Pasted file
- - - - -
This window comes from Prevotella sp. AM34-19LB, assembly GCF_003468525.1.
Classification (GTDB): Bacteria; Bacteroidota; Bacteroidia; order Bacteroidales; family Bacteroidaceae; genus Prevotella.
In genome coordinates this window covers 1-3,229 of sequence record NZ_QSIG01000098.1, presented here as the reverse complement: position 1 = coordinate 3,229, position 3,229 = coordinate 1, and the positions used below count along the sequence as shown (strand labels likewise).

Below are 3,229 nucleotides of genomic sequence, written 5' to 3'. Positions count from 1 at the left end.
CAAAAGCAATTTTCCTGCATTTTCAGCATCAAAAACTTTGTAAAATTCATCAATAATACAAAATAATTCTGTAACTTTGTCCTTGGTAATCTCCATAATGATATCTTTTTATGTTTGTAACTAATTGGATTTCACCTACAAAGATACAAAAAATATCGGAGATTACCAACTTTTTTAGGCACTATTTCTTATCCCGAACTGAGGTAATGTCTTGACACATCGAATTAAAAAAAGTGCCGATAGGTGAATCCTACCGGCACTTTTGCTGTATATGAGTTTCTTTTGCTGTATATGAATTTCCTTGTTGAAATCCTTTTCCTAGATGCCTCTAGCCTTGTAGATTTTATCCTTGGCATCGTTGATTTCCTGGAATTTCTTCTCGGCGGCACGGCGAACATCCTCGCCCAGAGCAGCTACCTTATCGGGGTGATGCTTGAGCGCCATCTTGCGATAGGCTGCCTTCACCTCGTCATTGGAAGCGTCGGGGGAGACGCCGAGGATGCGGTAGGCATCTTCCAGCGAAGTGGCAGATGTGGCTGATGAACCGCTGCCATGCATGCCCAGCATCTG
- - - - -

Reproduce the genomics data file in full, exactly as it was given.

This window comes from Prevotella sp. AM34-19LB, assembly GCF_003468525.1.
Classification (GTDB): Bacteria; Bacteroidota; Bacteroidia; order Bacteroidales; family Bacteroidaceae; genus Prevotella.
In genome coordinates this window covers 1-3,229 of sequence record NZ_QSIG01000098.1, presented here as the reverse complement: position 1 = coordinate 3,229, position 3,229 = coordinate 1, and the positions used below count along the sequence as shown (strand labels likewise).

Below are 3,229 nucleotides of genomic sequence, written 5' to 3'. Positions count from 1 at the left end.
CAAAAGCAATTTTCCTGCATTTTCAGCATCAAAAACTTTGTAAAATTCATCAATAATACAAAATAATTCTGTAACTTTGTCCTTGGTAATCTCCATAATGATATCTTTTTATGTTTGTAACTAATTGGATTTCACCTACAAAGATACAAAAAATATCGGAGATTACCAACTTTTTTAGGCACTATTTCTTATCCCGAACTGAGGTAATGTCTTGACACATCGAATTAAAAAAAGTGCCGATAGGTGAATCCTACCGGCACTTTTGCTGTATATGAGTTTCTTTTGCTGTATATGAATTTCCTTGTTGAAATCCTTTTCCTAGATGCCTCTAGCCTTGTAGATTTTATCCTTGGCATCGTTGATTTCCTGGAATTTCTTCTCGGCGGCACGGCGAACATCCTCGCCCAGAGCAGCTACCTTATCGGGGTGATGCTTGAGCGCCATCTTGCGATAGGCTGCCTTCACCTCGTCATTGGAAGCGTCGGGGGAGACGCCGAGGATGCGGTAGGCATCTTCCAGCGAAGTGGCAGATGTGGCTGATGAACCGCTGCCATGCATGCCCAGCATCTG